In the greatest soliloquy, rendered exquisitely by Sisto, the true emotional highlight and essence of Richard II is reached.
No matter where. Of comfort no man speak!
Let’s talk of graves, of worms, and epitaphs,
Make dust our paper, and with rainy eyes
Write sorrow on the bosom of the earth.
Let’s choose executors and talk of wills.
And yet not so — for what can we bequeath,
Save our deposèd bodies to the ground?
Our lands, our lives, and all are Bolingbroke’s,
And nothing can we call our own but death
And that small model of the barren earth
Which serves as paste and cover to our bones.
For God’s sake let us sit upon the ground
And tell sad stories of the death of kings!
How some have been deposed, some slain in war,
Some haunted by the ghosts they have deposed,
Some poisoned by their wives, some sleeping killed —
All murdered; for within the hollow crown
That rounds the mortal temples of a king
Keeps Death his court; and there the antic sits,
Scoffing his state and grinning at his pomp;
Allowing him a breath, a little scene,
To monarchize, be feared, and kill with looks;
Infusing him with self and vain conceit,
As if this flesh which walls about our life
Were brass impregnable; and humored thus,
Comes at the last, and with a little pin
Bores through his castle wall, and farewell king!
Cover your heads, and mock not flesh and blood
With solemn reverence. Throw away respect,
Tradition, form, and ceremonious duty;
For you have but mistook me all this while.
I live with bread like you, feel want, taste grief,
Need friends. Subjected thus,
How can you say to me I am a king?
That, one might argue, has thin threads leading to Egypt’s Mohammed Morsi. The only connection being that for very different reasons he has been deposed.
The demise of Richard II, a hereditary king answerable only to God, was quite different. In a medieval, feudal manner he ignored the reforms of Magna Charta (1215) and reigned as an absolute monarch, which he was not. As schemer and pragmatist, ruling by clever consensus rather than divine fiat, Bolingbroke/ Henry, as a Machiavellian Prince was on the cusp of Renaissance/ Humanist/ Modernism.
Arguably, medieval monarchy had its last gasp in the demise of Richard II.
To settle a dispute between Mowbray (Tyrone Mitchell Henderson) and Bolingbroke (Tom O’Keefe), breaking up a joust (staged here as a bare-chested knife fight) Richard has them both banished. Mowbray (who murdered Woodstock the Duke of Gloucester perhaps at the pleasure of the king) for life, and his accuser, Bolingbroke, for ten years, then shortened to six.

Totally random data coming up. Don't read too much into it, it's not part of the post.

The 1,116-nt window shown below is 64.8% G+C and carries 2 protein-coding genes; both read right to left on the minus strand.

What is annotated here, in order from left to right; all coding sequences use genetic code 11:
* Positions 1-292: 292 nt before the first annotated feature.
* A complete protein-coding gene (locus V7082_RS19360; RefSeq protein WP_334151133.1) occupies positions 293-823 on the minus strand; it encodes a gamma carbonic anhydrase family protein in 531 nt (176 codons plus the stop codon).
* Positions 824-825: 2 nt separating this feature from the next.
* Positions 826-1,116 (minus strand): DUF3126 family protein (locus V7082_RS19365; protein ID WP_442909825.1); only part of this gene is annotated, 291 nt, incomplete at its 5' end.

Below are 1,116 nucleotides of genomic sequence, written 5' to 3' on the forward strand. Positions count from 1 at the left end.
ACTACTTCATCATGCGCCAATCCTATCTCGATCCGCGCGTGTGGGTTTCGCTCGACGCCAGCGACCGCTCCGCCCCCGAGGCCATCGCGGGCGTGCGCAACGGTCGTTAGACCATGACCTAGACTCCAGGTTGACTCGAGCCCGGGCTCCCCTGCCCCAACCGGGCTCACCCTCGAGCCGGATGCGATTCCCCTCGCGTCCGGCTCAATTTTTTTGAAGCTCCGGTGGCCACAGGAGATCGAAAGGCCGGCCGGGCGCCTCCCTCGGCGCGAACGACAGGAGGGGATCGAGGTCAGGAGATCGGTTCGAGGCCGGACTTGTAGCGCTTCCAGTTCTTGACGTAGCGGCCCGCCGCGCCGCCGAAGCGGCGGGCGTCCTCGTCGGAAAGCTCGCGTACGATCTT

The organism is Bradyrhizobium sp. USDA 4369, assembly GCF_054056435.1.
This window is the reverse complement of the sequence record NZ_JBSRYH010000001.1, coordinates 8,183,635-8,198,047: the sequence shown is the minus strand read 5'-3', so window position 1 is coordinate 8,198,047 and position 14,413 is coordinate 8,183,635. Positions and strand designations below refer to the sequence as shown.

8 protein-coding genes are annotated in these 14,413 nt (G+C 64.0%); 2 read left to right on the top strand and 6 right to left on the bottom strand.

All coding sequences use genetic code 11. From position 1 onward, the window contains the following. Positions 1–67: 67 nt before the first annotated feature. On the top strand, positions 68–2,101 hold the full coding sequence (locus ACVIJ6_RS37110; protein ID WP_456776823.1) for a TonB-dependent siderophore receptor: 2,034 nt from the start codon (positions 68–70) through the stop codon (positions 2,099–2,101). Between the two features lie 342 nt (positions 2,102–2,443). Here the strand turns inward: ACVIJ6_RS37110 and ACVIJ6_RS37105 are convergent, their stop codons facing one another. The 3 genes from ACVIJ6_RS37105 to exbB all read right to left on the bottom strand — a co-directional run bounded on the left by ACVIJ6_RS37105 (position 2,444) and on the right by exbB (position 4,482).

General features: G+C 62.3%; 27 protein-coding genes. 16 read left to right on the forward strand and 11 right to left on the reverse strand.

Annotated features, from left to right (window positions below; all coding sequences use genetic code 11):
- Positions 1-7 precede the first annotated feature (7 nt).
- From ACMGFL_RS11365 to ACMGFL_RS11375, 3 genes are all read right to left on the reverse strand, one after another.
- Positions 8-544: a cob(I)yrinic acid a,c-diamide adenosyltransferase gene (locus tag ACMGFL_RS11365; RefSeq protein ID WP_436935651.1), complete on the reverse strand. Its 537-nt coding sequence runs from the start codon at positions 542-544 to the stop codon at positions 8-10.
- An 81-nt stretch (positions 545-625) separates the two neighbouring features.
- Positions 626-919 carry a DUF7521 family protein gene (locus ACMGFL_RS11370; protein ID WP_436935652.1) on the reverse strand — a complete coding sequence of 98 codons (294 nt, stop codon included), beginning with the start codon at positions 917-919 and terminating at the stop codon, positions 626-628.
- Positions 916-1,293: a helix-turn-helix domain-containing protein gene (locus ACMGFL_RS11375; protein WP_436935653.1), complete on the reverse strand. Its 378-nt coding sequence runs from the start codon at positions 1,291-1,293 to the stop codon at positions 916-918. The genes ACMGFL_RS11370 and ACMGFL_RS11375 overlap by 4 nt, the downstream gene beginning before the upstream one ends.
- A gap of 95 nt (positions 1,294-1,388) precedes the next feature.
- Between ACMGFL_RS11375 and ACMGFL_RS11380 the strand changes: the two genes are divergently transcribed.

When it is announced that John of Gaunt (Jonathan Croy) is mortally ill the king makes no effort to disguise his pleasure. Richard seizes the assets of Bolingbroke, the exiled heir. He has no such rights under Magna Charta, which presumably protected the properties of the barons from unwarranted and unlawful confiscation.
With that resource and unpopular taxes providing new funds, the king left to subdue the Irish rebels. Richard left the Duke of York (Walton Wilson) as ruler of England.
The abuses and excesses of Richard were viewed as threats by his feudal lords. They conspired to support Bolingbroke who returned from exile to reclaim his rightful inheritance. When virtually all of the Empire rallied behind him he was emboldened to demand the crown.
With the exception of the ill-fated Irish campaign, Richard was known to prefer diplomacy and concessions to resolve conflicts and avoid bloodshed. With reluctance, but seeing no support, Richard yielded to King Henry.
Shakespeare wrote magnificent lines for the occasion. It provided Sisto with a poetic and poignant passage in a play that, by that point, really needs it. Richard hands over the crown with compelling ambivalence, underscoring the transience of power from king to subject at the whim of a new unnatural monarch.